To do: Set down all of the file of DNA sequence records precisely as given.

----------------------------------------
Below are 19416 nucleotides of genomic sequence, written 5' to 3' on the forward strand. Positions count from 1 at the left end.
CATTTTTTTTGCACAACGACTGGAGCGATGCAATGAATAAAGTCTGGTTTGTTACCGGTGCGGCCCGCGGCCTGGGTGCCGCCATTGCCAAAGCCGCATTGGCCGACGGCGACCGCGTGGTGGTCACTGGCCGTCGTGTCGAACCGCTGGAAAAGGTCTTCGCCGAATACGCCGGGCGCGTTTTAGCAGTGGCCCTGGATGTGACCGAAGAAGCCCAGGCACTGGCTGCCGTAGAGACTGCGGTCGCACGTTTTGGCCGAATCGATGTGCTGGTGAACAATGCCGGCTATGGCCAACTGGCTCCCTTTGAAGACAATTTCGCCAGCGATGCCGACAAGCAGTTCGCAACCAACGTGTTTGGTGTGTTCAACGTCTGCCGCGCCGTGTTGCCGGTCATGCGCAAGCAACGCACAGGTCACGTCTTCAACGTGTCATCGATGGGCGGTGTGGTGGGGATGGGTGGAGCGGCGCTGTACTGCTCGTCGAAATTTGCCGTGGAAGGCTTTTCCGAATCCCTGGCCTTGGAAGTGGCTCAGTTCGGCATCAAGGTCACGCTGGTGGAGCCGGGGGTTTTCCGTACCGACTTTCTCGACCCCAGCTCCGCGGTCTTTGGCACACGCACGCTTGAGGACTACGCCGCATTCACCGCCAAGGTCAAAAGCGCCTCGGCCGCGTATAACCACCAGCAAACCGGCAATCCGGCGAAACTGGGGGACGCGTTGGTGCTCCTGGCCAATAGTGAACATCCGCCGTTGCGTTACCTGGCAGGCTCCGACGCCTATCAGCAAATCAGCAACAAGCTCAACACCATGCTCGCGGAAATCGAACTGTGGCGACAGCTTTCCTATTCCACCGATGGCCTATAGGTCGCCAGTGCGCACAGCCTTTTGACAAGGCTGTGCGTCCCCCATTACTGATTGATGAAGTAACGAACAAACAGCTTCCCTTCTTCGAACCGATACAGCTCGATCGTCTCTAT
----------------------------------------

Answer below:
Below are 19416 nucleotides of genomic sequence, written 5' to 3' on the forward strand. Positions count from 1 at the left end.
CATTTTTTTTGCACAACGACTGGAGCGATGCAATGAATAAAGTCTGGTTTGTTACCGGTGCGGCCCGCGGCCTGGGTGCCGCCATTGCCAAAGCCGCATTGGCCGACGGCGACCGCGTGGTGGTCACTGGCCGTCGTGTCGAACCGCTGGAAAAGGTCTTCGCCGAATACGCCGGGCGCGTTTTAGCAGTGGCCCTGGATGTGACCGAAGAAGCCCAGGCACTGGCTGCCGTAGAGACTGCGGTCGCACGTTTTGGCCGAATCGATGTGCTGGTGAACAATGCCGGCTATGGCCAACTGGCTCCCTTTGAAGACAATTTCGCCAGCGATGCCGACAAGCAGTTCGCAACCAACGTGTTTGGTGTGTTCAACGTCTGCCGCGCCGTGTTGCCGGTCATGCGCAAGCAACGCACAGGTCACGTCTTCAACGTGTCATCGATGGGCGGTGTGGTGGGGATGGGTGGAGCGGCGCTGTACTGCTCGTCGAAATTTGCCGTGGAAGGCTTTTCCGAATCCCTGGCCTTGGAAGTGGCTCAGTTCGGCATCAAGGTCACGCTGGTGGAGCCGGGGGTTTTCCGTACCGACTTTCTCGACCCCAGCTCCGCGGTCTTTGGCACACGCACGCTTGAGGACTACGCCGCATTCACCGCCAAGGTCAAAAGCGCCTCGGCCGCGTATAACCACCAGCAAACCGGCAATCCGGCGAAACTGGGGGACGCGTTGGTGCTCCTGGCCAATAGTGAACATCCGCCGTTGCGTTACCTGGCAGGCTCCGACGCCTATCAGCAAATCAGCAACAAGCTCAACACCATGCTCGCGGAAATCGAACTGTGGCGACAGCTTTCCTATTCCACCGATGGCCTATAGGTCGCCAGTGCGCACAGCCTTTTGACAAGGCTGTGCGTCCCCCATTACTGATTGATGAAGTAACGAACAAACAGCTTCCCTTCTTCGAACCGATACAGCTCGATCGTCTCTAT